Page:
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#1

I am a 41 year old mother of five children, my oldest is 26 and has my two grandchildren, than I have 15 and 14 year old daughter and a 9 and 5 years old sons. I have a long story of health issues that started with my last pregnancy but once I finaly got clear from that I began having a constant cough, fatigue and chest pain. I was at the doctor every other week for a month during the summer of 2013. After a chest x-ray they found a moss in the left upper lobe of my lung. Doctors said, it is nothing and that they just want to monitor it yearly. My symptoms never got better and in the fall off 2016 I began coughing up blood. It only lasted four days, so again the doctor said lets just see what happens. In the spring I had another episode of coughing up blood that lasted almost two weeks, they finally decided to do a CAT sacn and the mass had grown to 5.2 cm, when it was first found it was 3.4 cm. In May of 2017 they removed the upper left lobe. Recovery was hard and very painful but just as I had started feeling normal I got the call literally a month to the day of the surgery… Synovial sarcoma. I was sent to U of M and the specialist said that we will monitor the other very small masses in my remaining lungs and the four masses in my thyroid, with scans every three months. Needless to say we lost our health insurance and I have not been back for any testing since August. I should be able to go back in two weeks but I am scared. I have not felt well at all, pain, fatigue, shortness of breath. I really do not have anyone to talk to about it because my husband just pretends everything is okay and I am fine and my mother thinks that I just need to be stronger and move on. So, thank you all in advance for letting me talk about my health issues.


#2

Did the specialist think your lung mass was the primary? Did he think the masses in the thyroid were related? Synovial sarcoma likes to spread to the lungs so when a patient presents with a synovial sarcoma tumor in the lungs, the first thing that is usually done is to check whether there is a tumor somewhere else that could be the primary. The lung could be the primary but that’s rare and the thyroid could be the primary too but that’s also rare. Why didn’t they biopsy the thyroid?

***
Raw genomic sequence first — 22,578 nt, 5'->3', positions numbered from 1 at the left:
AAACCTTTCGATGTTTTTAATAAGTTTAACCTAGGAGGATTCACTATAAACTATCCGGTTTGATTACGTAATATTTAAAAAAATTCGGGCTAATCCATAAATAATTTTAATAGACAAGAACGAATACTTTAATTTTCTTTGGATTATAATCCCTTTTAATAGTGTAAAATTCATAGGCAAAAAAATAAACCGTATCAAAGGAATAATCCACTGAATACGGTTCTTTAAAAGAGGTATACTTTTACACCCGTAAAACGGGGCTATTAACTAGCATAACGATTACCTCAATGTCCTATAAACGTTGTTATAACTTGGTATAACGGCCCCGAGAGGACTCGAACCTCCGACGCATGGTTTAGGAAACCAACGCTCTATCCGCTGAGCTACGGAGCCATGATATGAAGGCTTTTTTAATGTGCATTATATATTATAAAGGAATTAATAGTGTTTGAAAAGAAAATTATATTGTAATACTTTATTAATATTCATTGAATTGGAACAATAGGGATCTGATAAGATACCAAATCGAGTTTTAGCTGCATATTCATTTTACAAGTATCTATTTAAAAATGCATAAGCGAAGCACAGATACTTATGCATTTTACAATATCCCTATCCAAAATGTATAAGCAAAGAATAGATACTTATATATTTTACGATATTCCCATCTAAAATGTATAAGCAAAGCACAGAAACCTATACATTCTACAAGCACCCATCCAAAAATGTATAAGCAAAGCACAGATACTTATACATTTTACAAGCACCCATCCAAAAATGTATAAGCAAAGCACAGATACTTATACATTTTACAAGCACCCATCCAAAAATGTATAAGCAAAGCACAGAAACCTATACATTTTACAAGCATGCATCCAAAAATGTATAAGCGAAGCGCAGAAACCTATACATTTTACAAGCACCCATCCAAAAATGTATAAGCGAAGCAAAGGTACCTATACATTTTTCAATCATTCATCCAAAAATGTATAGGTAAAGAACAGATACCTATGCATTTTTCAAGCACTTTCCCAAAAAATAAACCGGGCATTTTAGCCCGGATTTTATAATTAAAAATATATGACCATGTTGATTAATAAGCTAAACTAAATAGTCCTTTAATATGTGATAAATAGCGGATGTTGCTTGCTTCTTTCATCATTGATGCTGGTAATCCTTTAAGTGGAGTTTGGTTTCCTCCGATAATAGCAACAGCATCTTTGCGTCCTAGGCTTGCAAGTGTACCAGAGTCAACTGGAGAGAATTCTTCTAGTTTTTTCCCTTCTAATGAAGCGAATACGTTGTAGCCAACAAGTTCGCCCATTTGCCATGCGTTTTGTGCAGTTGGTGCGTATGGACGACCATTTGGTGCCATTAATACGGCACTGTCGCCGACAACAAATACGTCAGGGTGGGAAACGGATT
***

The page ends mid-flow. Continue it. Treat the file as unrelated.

In your situation, it was quite risky not to do your 3-months follow-up. If you do have metastatic synovial sarcoma, you may be able to get social security benefits including health coverage. University of Michigan should have social workers who can help you figure this out.
Why do you have to wait for 2 weeks? I would go as soon as possible…


#3

Thank you so much for responding. Yes , my specialist thinks that the lung
is the primary location but no one has done any testing on the thyroid.
They said because my thyroid level are low but okay everything is fine. I
have had throat pain for 3+ years but that does not seem to matter. Thank
you for the advice on social security I will look into that. My new
insurance started on the 1st but I have to pay down some of my bill owed to
my primary before they will let me make an appt.


#4

You have to go through your primary physician to get an appointment with the specialist?
Here are some links that may be useful for you:
Patient Advocate Foundation (PAF) is pleased to announce the expansion of co-payment assistance funding for patients with sarcomas. Additional information about the PAF Co-Pay Relief Program can be obtained by calling 866-■■■■■■■■ or visiting:
http://www.patientadvocate.org/
https://www.copays.org/
Family Reach is a financial lifeline for families fighting cancer. For over two decades, Family Reach has been helping families with cancer manage the overwhelming financial and emotional barriers of the disease. Working in close collaboration with a network of more than 145 hospitals and cancer centers nationwide, Family Reach provides immediate financial assistance, education and outreach to qualified families in need:


Patient Access Network Foundation is dedicated to assisting patients who cannot afford the out-of-pocket costs associated with their treatment needs. With 20 disease-specific funds, PAN assists the underinsured in accessing health care treatments. Call 1-800-■■■■■■■■ for more details:
https://www.panfoundation.org/index.php/en/
NeedyMeds provides information on the programs many drug companies have that give away free prescription medications to people who have no insurance and qualify for their programs. Allows you to access the information on the drug by searching by drug or by manufacturer:
http://www.needymeds.org/
Partnership for Prescription Assistance helps qualifying patients who lack prescription coverage get the medicines they need through the public or private program that’s right for them:
https://www.pparx.org/


#5

I’m so sorry that you have to go through this. I hope you will be able to find some peace during this difficult time and will find some relief from your symptoms.